Only on certain occasions in the past (particularly Fridays and Sundays) would there be a private bus lined up to help the service bus, usually only as far as Monaghan. Up until the end of August last year Bus Eireann could get some overflow "short" passengers onto the Derry bus which usually departed at the same time. The timetables changed in September 2006 and the Derry and Letterkenny no longer ran together. Since then the Ulsterbus service seems to operate a no nonsense policy regarding "shorts", the first set down point being Aughnacloy in Co Tyrone, whilst the Letterkenny service meanders up the road via Ardee by pass and Castleblayney.
Bus Eireann don't realise that they need a good hourly local service to Monaghan (like the Cavan and Dundalk services) calling at all the towns en route and then leave the Letterkenny bus to the Letterkenny and Lifford people. Apply that similar principle all over the country, then everyones happy.
Regarding the vetting of passengers, they used to do this. The drivers did it occasionally, getting all the Lifford and Letterkenny folk. I think it became too tiresome and buses were getting delayed trying to "sort" passengers out who, maybe were first in the line and only going to Ardee were entitled to get on that bus, and in reality were being made to wait for another bus, or get on the bus last which they arrived for first. Its all a minefield...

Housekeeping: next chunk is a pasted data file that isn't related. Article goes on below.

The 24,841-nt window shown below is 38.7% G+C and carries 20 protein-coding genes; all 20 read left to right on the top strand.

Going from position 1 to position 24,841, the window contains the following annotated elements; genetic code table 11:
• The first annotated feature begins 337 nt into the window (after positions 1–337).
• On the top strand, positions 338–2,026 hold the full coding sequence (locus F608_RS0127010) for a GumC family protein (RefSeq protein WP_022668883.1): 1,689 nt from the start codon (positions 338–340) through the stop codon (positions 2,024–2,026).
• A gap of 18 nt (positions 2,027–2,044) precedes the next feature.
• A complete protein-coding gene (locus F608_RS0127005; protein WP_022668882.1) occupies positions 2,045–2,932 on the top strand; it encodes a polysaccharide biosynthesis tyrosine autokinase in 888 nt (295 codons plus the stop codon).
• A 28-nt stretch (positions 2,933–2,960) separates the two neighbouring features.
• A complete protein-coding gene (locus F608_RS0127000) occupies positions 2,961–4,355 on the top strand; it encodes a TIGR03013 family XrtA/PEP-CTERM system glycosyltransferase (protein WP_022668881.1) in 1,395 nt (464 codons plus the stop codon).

In fairness, some drivers used to announce that they only wanted passengers travelling to Letterkenny or Lifford.
To be fair there are few if any long distance bus operators anywhere that will put on as many extra buses as they have to at any time to cater for demand. Yes you ended up on a bus that wasn't exactly comfortable for a long trip but with any other operation I can think of either you have to book in advance to ensure a seat or if you arrive 10mns before departure and all the booked transport is full then tough.